🖔 U+1F594 although todays meaning is more or less "fuck off you twat." But it mostly lost that appeal: If asked, most people would gloss the meaning as ‘Fuck you’ or something similar, and it was certainly a very potent offensive gesture until recent years when it seems to be losing its ability to offend. –– Jacqueline Simpson & Steve Roud: "A ...


4

This is an example the SNP's Scottish spelling: It simply mean the same as deputy: a person appointed or elected as assistant to a public official, serving as successor in the event of a vacancy. As Wikipedia says: A deputy leader (in Scottish English, sometimes depute leader) in the Westminster system is the second-in-command of a political ...


3

There is no way for the Scottish Parliament to call a legally binding referendum Referendums are not legally binding. Under any circumstance, the UK parliament would have to approve the breakup of the Union. The UK has a tradition of "government by consent" (as least a relates to home nations) In the event of a clearly and consistently expressed will of the ...


3

The SNP sailed into power on a flagship policy of total independence for Scotland. The weight of this overarching proclamation was easily invoked against a particularly strong national identity such as Scots - and to a considerably enlarged sector of populace regardless of other policies. The Scottish people nearly sleepwalked/stumbled into total ...


3

Polling companies have been heavily criticised recently for their methodology, and the site you mention has provided further information, though not explicitly. The graph from whatscotlandthinks.org , from which your observations flow, provides background information in the linked 'Notes and methodology'. The question posed by the pollsters, actually or ...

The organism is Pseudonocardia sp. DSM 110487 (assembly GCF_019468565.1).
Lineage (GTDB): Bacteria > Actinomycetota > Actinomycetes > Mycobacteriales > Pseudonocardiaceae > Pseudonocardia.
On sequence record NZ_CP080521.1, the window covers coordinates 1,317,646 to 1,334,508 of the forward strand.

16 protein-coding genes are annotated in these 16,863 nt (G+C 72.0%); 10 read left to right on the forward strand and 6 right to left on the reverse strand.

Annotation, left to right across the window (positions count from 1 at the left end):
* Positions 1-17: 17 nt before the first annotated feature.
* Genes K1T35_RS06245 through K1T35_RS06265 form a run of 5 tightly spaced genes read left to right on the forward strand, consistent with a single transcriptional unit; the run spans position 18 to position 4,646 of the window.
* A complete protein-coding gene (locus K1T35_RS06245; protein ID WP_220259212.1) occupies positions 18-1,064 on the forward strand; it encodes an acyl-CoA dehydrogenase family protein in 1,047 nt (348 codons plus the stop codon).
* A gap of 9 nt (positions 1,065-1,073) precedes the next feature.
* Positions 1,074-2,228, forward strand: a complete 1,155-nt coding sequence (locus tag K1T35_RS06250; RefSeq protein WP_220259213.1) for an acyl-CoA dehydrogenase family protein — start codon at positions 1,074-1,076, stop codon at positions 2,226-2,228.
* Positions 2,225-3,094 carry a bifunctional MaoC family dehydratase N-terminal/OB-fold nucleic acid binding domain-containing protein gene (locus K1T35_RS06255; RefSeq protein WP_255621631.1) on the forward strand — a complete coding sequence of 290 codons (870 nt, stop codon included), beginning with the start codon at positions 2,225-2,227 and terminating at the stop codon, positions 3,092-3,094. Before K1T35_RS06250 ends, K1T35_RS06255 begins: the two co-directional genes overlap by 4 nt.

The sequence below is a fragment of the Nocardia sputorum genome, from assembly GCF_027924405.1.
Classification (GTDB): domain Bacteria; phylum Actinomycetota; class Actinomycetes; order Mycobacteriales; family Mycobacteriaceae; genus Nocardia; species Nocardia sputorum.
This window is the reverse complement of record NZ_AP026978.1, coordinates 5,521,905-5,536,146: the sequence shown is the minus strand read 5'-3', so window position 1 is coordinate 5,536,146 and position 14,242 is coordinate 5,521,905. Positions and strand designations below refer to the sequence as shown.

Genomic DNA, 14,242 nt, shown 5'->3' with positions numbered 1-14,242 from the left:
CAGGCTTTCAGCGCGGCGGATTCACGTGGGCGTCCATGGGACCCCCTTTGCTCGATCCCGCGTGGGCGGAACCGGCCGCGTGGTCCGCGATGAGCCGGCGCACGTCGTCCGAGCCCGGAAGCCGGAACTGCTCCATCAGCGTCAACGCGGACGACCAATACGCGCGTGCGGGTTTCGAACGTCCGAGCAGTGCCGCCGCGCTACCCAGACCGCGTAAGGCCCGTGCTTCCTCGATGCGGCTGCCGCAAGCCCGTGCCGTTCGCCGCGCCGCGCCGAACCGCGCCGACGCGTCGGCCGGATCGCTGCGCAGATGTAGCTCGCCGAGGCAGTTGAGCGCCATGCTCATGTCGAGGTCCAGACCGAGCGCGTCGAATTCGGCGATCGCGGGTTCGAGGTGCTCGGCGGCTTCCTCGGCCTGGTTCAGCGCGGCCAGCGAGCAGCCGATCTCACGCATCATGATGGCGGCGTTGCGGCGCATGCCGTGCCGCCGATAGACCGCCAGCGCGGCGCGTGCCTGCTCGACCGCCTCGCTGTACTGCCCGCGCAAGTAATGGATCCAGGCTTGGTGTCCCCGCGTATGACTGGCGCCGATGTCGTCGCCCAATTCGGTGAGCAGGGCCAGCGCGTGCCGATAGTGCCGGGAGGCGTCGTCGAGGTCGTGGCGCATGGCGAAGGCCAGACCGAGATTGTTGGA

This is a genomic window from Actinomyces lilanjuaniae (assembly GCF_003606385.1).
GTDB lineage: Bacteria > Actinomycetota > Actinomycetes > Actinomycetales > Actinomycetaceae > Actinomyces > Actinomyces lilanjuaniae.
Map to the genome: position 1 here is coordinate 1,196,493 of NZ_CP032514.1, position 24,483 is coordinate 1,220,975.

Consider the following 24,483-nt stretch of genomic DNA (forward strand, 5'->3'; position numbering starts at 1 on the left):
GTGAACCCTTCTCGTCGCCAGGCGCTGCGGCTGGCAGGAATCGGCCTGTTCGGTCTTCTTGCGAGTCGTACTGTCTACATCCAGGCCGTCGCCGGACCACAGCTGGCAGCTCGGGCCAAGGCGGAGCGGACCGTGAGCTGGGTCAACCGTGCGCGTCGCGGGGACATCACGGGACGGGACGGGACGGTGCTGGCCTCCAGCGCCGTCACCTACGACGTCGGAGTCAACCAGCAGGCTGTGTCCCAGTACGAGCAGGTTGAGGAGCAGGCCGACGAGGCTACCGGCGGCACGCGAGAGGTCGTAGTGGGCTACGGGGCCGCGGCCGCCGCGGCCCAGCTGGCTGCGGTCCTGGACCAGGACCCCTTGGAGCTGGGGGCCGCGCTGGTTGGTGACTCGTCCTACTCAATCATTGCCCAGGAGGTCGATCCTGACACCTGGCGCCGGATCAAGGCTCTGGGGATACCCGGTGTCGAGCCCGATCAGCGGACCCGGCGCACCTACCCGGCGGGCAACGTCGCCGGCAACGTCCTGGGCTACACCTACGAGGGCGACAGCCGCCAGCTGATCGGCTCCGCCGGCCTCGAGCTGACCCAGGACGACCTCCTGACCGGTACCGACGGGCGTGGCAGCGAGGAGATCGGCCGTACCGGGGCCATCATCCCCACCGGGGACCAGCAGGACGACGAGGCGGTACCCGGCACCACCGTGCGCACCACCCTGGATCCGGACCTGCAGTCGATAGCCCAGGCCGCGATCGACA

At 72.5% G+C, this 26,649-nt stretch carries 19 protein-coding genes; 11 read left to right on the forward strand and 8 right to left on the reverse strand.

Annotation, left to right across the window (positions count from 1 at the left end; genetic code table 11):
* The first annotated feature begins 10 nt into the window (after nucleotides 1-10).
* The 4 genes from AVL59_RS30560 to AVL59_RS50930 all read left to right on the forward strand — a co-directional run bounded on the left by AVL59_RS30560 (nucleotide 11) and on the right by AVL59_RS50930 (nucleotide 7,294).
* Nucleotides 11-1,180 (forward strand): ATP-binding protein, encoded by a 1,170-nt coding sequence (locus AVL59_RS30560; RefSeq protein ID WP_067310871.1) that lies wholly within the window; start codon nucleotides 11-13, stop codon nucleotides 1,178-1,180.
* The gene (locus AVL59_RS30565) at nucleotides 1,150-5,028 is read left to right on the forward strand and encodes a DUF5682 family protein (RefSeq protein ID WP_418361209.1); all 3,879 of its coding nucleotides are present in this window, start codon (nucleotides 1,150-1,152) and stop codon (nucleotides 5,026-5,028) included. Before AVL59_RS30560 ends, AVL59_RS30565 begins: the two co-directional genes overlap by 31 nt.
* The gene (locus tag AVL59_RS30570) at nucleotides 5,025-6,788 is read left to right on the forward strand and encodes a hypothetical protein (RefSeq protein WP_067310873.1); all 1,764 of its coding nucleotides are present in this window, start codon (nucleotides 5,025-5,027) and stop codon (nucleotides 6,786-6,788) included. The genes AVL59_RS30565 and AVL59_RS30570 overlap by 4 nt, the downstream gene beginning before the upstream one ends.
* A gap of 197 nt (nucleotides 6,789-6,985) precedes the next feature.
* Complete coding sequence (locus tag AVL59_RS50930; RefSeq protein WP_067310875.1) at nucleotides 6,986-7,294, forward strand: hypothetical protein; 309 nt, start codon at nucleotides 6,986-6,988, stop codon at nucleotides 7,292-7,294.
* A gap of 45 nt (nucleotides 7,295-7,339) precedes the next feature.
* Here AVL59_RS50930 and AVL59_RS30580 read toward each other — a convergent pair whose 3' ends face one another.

3

Two reasons: (1) That is not its name, and (2) it doesn't like to be reminded of its history. Its correct (English) name is the Scottish National Party, not "Nationalist." It was founded by the merger of the center-left National Party of Scotland and the center-right Scottish Party. Until the 1960s the SNP did not have a clear ideology, beyond the vague ...


2

The SNP's seat total fell to 64 seats on 23 September 2014. However, due to seat vacanies, it still had a majority of voting members at the end of the Parliament. The events that led to the reduction of SNP MSPs are as follows: 11 May 2011: Tricia Marwick (Mid Fife & Glenrothes) elected as Presiding Officer, meaning she cannot take any party whip 4 ...


2

The SNP leadership hadn't intended the currency question to be "a big thing" at the conference. The original intent was just to ratify their Growth Commission report. However, the policy was changed, through an amendment proposed by some of the membership, to move to a new currency as soon as possible. This raises two questions: Why would the membership ...


1

The SNP do not believe that Scotland would have to join the Euro. The other answers are correct. However, I thought I'd add an interview which Nicola Sturgeon, leader of the SNP, gave within the last week which clearly answers this part of the question. How are they resolving this obvious conflict, if at all? https://youtu.be/gNFKII1C8gI?t=150 This is a ...